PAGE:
IDEAS home Printed from https://ideas.repec.org/p/kof/wpskof/10-268.html
   My bibliography  Save this paper

And Action: TV Sentiment and the US Consumer

Author

Listed:
  • Matthias W. Uhl

Abstract

The average American watches over five hours of television per day. We test whether sentiment in TV news shows influences the ordinary consumer in the US, and whether the University of Michigan Index of Consumer Sentiment is better at explaining changes in private consumption than TV news sentiment. TV news sentiment, we find, can better explain the consumption behavior of US households, especially when combined with personal income and savings.

Suggested Citation

  • Matthias W. Uhl, 2010. "And Action: TV Sentiment and the US Consumer," KOF Working papers 10-268, KOF Swiss Economic Institute, ETH Zurich.
  • Handle: RePEc:kof:wpskof:10-268
    as

    Download full text from publisher

    File URL: http://dx.doi.org/10.3929/ethz-a-006589527
    Download Restriction: no

    Other versions of this item:

    More about this item

    Keywords

    TV sentiment; Private consumption;

    JEL classification:

    • D12 - Microeconomics - - Household Behavior - - - Consumer Economics: Empirical Analysis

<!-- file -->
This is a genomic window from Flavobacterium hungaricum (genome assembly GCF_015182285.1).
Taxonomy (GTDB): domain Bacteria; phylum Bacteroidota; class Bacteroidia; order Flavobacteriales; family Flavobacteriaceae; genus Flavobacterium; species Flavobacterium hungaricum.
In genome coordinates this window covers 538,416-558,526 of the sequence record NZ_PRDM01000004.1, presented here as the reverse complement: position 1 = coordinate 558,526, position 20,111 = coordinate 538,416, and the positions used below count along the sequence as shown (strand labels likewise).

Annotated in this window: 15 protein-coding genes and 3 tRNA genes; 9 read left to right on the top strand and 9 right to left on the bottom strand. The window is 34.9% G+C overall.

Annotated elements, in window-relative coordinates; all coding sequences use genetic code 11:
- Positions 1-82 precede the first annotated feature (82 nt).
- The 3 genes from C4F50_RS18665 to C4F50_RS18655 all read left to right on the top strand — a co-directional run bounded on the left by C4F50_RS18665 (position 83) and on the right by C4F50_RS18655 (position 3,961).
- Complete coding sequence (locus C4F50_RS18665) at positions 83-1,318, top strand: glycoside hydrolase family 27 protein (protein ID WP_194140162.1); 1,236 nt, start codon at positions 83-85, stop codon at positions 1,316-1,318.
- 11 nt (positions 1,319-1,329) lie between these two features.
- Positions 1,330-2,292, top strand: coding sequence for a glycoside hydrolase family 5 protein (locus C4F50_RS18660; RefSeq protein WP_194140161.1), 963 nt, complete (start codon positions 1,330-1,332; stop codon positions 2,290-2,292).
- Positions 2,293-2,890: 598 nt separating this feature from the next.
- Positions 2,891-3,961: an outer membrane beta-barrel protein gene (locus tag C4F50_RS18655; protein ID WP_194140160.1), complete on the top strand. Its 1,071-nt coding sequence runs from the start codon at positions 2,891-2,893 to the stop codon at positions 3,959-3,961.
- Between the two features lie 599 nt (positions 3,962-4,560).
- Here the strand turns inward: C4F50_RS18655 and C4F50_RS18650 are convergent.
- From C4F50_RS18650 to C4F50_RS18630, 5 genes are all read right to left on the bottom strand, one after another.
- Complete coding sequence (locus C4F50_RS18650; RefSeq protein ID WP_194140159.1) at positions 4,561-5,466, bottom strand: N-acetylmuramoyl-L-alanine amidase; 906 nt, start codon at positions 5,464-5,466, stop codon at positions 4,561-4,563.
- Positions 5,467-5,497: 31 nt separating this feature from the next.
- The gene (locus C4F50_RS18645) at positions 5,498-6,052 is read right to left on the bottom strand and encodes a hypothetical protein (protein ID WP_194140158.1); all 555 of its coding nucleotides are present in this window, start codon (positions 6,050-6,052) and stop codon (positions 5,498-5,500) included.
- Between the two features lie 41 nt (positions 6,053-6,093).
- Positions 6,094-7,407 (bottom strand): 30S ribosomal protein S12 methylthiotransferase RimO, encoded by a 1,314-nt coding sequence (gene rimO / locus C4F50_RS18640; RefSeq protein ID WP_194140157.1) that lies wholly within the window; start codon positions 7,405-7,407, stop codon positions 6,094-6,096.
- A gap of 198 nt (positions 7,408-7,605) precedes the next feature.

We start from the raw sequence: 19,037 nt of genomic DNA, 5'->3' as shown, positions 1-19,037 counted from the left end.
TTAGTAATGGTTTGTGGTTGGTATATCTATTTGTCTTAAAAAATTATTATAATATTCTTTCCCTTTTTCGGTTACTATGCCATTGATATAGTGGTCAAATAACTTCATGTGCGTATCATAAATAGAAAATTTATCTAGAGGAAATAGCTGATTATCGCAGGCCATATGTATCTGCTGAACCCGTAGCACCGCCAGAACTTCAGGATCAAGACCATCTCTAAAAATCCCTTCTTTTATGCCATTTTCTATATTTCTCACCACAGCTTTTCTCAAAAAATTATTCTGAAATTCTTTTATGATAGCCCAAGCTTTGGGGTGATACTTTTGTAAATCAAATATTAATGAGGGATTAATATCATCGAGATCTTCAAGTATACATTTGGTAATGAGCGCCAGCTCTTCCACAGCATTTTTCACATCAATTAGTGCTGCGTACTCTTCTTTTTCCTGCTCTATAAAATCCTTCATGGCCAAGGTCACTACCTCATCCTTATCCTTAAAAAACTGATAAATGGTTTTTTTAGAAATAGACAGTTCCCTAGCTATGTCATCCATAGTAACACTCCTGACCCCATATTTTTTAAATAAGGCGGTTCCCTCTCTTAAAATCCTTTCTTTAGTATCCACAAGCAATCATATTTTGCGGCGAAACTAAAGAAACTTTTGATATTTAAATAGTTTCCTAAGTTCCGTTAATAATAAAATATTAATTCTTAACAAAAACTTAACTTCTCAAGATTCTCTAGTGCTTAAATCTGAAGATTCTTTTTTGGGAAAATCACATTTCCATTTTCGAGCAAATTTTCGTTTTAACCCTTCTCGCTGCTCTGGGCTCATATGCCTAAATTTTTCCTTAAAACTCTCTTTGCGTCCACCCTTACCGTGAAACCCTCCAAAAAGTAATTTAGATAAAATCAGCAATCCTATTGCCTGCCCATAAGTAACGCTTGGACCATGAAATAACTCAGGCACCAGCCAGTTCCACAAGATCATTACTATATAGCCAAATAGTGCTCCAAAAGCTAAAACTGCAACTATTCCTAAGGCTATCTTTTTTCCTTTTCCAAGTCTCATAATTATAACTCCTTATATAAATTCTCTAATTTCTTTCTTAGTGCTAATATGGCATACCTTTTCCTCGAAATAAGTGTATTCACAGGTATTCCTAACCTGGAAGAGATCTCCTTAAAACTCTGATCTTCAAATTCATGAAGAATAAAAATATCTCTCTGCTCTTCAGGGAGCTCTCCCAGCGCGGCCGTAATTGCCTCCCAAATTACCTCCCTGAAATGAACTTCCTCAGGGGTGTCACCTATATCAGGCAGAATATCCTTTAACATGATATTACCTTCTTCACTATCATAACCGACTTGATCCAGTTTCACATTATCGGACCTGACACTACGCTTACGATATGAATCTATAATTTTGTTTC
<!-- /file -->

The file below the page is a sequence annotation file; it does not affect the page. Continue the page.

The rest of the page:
• E21 - Macroeconomics and Monetary Economics - - Consumption, Saving, Production, Employment, and Investment - - - Consumption; Saving; Wealth

    NEP fields

    This paper has been announced in the following NEP Reports:

    Statistics

    Access and download statistics

    Corrections

    All material on this site has been provided by the respective publishers and authors. You can help correct errors and omissions. When requesting a correction, please mention this item's handle: RePEc:kof:wpskof:10-268. See general information about how to correct material in RePEc.

    For technical questions regarding this item, or to correct its authors, title, abstract, bibliographic or download information, contact: (). General contact details of provider: http://edirc.repec.org/data/koethch.html .

    If you have authored this item and are not yet registered with RePEc, we encourage you to do it here. This allows to link your profile to this item. It also allows you to accept potential citations to this item that we are uncertain about.

    We have no references for this item. You can help adding them by using this form .

    If you know of missing items citing this one, you can help us creating those links by adding the relevant references in the same way as above, for each refering item. If you are a registered author of this item, you may also want to check the "citations" tab in your RePEc Author Service profile, as there may be some citations waiting for confirmation.

    Please note that corrections may take a couple of weeks to filter through the various RePEc services.

    IDEAS is a RePEc service hosted by the Research Division of the Federal Reserve Bank of St. Louis . RePEc uses bibliographic data supplied by the respective publishers.